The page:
Let me begin by addressing the underwire-contained elephant in the room: my breasts are tiny, and always have been. Aside from a brief spill into the B-cup range due to my first foray into the world of birth control, I’ve always been blessed with the ability to wander around braless with most outfits. Cleavage may be nothing but a pipe dream for me, but these 34As of mine encouraged many a halter top purchase in my post-adolescent years. In short, I’ve always loved my little mosquito bites.
But as I sat in a frigid waiting room awaiting a chest biopsy three weeks ago, I found myself cursing their presence for the first time.
It all began back in 2005, when I was walking home after taking the SAT and noticed a burning, pinchable mass underneath my left breast. In a fit that I can only now attribute to years of watching Degrassi, I was suddenly sure of my impending doom. I learned quickly, however, that the lump was a benign infection called mastitis, a condition that recurred several months later, this time in my right breast.
And that is how I began giving myself monthly self-exams while I was still in braces.
Fast-forward through one prom, two graduations, four months living in Europe, one move to New York City and roughly 102 months later, and the pain in my left mosquito bite returned.
In the week that followed, I monitored the intermittent pain with a pathological resolution. I became a woman obsessed, constantly updating a note in my phone dedicated to the degree of pain (moderate to stabby), location (directly in the center of the tissue) and duration (two to three minutes). When I woke up one morning and felt a different type of ache crawl across its familiar location all the way to my armpit, I scheduled an appointment to have it checked out.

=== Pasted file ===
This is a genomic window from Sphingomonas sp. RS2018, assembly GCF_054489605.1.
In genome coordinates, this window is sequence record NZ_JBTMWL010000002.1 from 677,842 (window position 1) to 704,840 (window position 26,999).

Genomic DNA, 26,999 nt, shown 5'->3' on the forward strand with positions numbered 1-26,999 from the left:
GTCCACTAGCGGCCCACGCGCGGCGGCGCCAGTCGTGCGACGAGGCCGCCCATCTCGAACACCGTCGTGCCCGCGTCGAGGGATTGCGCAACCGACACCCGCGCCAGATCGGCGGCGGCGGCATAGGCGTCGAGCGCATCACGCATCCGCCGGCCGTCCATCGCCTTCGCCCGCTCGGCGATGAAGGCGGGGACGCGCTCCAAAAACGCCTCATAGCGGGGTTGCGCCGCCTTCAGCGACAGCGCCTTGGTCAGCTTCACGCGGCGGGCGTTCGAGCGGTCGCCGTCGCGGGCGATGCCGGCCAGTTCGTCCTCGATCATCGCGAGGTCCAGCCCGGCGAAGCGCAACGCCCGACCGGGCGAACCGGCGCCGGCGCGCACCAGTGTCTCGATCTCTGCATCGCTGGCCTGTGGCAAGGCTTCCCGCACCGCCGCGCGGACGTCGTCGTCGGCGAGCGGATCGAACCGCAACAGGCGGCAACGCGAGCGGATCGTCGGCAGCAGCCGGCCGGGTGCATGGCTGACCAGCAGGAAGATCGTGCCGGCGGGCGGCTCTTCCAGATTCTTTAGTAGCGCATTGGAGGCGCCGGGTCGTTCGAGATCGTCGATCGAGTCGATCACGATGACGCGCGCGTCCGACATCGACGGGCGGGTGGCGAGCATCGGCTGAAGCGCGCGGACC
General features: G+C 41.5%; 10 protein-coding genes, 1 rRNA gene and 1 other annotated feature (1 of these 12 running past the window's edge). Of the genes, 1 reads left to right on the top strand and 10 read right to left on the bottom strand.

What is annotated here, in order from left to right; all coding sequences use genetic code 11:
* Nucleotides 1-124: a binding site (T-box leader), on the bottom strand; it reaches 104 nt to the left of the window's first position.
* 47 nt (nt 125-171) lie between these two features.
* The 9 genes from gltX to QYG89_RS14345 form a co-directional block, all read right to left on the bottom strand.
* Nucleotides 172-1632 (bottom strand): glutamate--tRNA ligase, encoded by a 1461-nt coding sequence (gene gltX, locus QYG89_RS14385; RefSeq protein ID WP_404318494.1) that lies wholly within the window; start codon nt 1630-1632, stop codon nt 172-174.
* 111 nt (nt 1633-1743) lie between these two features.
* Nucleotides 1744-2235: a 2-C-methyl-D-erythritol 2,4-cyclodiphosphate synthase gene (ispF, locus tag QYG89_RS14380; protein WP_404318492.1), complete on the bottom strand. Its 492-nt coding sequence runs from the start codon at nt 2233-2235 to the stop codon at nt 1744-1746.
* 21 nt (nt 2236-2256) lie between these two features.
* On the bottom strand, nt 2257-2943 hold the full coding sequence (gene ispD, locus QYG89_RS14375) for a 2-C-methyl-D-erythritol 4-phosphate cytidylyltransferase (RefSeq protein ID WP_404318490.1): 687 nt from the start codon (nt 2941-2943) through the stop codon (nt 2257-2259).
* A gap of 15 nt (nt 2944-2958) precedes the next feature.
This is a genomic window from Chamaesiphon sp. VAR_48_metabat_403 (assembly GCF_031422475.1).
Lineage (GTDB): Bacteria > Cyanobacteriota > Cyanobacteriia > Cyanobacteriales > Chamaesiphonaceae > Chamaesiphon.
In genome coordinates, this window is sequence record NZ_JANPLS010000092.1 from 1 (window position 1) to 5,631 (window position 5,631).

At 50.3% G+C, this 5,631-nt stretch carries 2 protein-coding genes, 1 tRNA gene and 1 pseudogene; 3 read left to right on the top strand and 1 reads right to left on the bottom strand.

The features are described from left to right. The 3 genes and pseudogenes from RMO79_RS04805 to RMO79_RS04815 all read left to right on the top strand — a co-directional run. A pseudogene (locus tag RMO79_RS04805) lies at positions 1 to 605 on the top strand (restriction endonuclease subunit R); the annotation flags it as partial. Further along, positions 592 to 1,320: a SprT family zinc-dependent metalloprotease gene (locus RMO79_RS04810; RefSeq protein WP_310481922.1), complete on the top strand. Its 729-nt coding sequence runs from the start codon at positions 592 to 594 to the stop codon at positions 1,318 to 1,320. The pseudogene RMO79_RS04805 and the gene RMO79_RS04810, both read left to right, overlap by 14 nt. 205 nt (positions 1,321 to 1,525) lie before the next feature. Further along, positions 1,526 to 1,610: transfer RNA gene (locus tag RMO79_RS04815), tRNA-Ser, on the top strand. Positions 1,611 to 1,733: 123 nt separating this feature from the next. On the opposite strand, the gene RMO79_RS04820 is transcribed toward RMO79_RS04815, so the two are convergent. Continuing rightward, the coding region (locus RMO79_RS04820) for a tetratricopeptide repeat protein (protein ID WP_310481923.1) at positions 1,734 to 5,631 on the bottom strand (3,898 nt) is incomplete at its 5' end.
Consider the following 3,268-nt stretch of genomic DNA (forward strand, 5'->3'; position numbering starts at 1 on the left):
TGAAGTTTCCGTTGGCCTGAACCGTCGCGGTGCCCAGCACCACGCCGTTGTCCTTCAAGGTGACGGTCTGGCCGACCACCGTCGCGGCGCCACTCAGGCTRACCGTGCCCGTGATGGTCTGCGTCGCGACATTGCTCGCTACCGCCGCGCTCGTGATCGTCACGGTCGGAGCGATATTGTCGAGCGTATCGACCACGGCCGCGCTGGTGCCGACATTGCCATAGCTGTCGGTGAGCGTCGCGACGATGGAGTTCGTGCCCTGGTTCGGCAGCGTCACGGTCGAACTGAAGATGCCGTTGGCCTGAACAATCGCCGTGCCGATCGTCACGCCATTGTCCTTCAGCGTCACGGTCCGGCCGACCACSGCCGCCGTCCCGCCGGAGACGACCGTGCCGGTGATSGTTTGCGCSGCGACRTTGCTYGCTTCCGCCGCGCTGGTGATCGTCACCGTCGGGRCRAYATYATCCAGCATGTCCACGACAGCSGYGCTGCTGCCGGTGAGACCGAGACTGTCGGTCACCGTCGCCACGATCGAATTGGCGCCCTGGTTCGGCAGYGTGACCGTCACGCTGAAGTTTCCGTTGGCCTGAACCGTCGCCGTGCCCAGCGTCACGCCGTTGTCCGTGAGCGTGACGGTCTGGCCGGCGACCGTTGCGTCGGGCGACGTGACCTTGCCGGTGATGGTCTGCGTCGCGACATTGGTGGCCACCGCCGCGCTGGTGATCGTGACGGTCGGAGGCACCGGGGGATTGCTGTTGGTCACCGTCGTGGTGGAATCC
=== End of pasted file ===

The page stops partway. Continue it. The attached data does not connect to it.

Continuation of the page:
That Tuesday morning, I sat through my very first ultrasound. The technician slathered an aqua-blue gel from the top of my ribcage to my neck. I felt like I was wading in a kiddie pool of Jello. After 25 minutes of poking and gliding, I wiped off the last of the slime and suited up. “The doctor will see you now,” the technician said.
Well, you probably can guess where this is going: while seated in a tiny, dark, windowless room and surrounded by x-rays of my own boobs, the doctor told me she had picked up on a tiny mass behind my left nipple. It was probably nothing, but it could be something, she said; we just need to check it out, she said; the biopsy will be painless, she said. "Okay?" she asked. "Okay," I lied.